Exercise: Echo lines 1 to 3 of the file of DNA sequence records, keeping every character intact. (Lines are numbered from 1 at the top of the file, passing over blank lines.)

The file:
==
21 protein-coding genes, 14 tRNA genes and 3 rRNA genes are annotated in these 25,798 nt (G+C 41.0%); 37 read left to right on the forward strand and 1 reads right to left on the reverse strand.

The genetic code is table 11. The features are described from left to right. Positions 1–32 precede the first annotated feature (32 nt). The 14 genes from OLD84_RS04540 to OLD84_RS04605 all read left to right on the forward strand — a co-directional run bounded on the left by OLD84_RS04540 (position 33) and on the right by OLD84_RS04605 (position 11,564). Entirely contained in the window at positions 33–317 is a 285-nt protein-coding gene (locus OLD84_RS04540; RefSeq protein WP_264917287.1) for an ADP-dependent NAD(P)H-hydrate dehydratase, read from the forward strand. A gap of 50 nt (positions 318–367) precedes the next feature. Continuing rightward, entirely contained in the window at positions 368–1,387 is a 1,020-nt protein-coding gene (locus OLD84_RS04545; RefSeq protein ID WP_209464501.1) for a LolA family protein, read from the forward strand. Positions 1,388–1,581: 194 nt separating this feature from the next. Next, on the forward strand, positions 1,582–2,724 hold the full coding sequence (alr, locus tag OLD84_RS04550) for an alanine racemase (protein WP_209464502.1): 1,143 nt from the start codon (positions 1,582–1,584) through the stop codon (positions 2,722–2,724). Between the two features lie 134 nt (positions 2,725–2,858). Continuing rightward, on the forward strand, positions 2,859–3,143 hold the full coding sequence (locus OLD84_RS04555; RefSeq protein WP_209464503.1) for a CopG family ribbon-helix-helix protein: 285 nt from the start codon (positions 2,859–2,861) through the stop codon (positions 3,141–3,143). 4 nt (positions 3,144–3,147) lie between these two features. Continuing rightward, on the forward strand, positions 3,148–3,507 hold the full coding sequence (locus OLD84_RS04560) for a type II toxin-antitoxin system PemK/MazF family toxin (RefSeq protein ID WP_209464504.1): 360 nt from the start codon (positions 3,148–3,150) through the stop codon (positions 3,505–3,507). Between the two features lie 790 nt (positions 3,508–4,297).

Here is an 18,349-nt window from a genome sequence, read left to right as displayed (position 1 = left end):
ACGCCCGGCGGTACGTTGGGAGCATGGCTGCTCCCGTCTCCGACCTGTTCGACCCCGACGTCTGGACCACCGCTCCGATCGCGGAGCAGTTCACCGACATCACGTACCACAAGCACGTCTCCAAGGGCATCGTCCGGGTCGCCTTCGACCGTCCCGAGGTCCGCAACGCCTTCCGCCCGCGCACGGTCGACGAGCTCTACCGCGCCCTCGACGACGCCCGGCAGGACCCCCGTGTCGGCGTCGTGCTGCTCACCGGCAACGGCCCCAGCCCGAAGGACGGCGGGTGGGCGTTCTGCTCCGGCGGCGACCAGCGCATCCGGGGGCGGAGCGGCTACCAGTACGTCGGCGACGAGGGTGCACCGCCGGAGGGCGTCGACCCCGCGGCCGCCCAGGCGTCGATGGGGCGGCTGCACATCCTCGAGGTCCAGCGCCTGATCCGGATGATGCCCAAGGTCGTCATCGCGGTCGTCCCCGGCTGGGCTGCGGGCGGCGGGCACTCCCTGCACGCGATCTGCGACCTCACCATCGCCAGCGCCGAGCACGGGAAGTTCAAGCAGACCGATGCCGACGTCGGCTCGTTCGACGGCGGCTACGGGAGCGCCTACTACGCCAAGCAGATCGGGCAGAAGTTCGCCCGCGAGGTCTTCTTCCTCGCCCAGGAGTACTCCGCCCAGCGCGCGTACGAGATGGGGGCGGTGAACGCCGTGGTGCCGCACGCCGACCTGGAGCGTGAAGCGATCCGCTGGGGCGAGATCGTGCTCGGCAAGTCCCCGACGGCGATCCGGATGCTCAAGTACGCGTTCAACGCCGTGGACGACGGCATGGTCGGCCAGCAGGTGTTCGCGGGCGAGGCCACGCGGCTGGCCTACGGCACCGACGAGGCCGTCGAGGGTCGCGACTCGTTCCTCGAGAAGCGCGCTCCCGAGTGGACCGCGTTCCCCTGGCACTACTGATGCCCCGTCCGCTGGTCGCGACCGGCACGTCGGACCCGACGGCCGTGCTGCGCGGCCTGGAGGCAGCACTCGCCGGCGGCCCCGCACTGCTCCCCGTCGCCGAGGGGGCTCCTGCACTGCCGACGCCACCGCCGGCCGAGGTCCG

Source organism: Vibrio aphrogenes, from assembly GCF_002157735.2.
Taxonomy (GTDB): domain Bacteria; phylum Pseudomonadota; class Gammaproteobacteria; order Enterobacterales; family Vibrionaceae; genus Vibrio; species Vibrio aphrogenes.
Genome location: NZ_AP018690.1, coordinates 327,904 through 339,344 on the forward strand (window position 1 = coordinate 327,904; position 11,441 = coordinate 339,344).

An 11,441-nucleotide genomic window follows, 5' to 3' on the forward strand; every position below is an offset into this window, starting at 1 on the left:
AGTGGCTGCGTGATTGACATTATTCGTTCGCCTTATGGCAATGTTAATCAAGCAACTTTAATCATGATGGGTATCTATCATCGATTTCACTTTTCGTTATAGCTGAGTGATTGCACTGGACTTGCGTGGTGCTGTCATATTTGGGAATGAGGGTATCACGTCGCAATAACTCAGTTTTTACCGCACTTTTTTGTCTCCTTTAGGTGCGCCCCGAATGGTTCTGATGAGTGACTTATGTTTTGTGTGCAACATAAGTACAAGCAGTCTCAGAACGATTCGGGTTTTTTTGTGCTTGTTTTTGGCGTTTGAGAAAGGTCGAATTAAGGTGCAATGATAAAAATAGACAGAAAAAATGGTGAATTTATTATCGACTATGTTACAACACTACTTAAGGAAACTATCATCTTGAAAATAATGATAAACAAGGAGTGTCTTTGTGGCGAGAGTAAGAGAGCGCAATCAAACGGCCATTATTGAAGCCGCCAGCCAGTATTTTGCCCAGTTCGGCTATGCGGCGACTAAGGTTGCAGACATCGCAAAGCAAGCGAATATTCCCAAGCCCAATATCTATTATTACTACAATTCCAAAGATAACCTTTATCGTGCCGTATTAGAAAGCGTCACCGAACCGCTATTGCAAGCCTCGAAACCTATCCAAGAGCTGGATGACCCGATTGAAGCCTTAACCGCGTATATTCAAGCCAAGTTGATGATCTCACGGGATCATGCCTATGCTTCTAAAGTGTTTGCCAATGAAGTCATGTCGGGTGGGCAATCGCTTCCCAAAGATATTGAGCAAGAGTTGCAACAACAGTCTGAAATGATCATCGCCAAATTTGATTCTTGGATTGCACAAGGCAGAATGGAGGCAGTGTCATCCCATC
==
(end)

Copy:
21 protein-coding genes, 14 tRNA genes and 3 rRNA genes are annotated in these 25,798 nt (G+C 41.0%); 37 read left to right on the forward strand and 1 reads right to left on the reverse strand.

The genetic code is table 11. The features are described from left to right. Positions 1–32 precede the first annotated feature (32 nt). The 14 genes from OLD84_RS04540 to OLD84_RS04605 all read left to right on the forward strand — a co-directional run bounded on the left by OLD84_RS04540 (position 33) and on the right by OLD84_RS04605 (position 11,564). Entirely contained in the window at positions 33–317 is a 285-nt protein-coding gene (locus OLD84_RS04540; RefSeq protein WP_264917287.1) for an ADP-dependent NAD(P)H-hydrate dehydratase, read from the forward strand. A gap of 50 nt (positions 318–367) precedes the next feature. Continuing rightward, entirely contained in the window at positions 368–1,387 is a 1,020-nt protein-coding gene (locus OLD84_RS04545; RefSeq protein ID WP_209464501.1) for a LolA family protein, read from the forward strand. Positions 1,388–1,581: 194 nt separating this feature from the next. Next, on the forward strand, positions 1,582–2,724 hold the full coding sequence (alr, locus tag OLD84_RS04550) for an alanine racemase (protein WP_209464502.1): 1,143 nt from the start codon (positions 1,582–1,584) through the stop codon (positions 2,722–2,724). Between the two features lie 134 nt (positions 2,725–2,858). Continuing rightward, on the forward strand, positions 2,859–3,143 hold the full coding sequence (locus OLD84_RS04555; RefSeq protein WP_209464503.1) for a CopG family ribbon-helix-helix protein: 285 nt from the start codon (positions 2,859–2,861) through the stop codon (positions 3,141–3,143). 4 nt (positions 3,144–3,147) lie between these two features. Continuing rightward, on the forward strand, positions 3,148–3,507 hold the full coding sequence (locus OLD84_RS04560) for a type II toxin-antitoxin system PemK/MazF family toxin (RefSeq protein ID WP_209464504.1): 360 nt from the start codon (positions 3,148–3,150) through the stop codon (positions 3,505–3,507). Between the two features lie 790 nt (positions 3,508–4,297).

Here is an 18,349-nt window from a genome sequence, read left to right as displayed (position 1 = left end):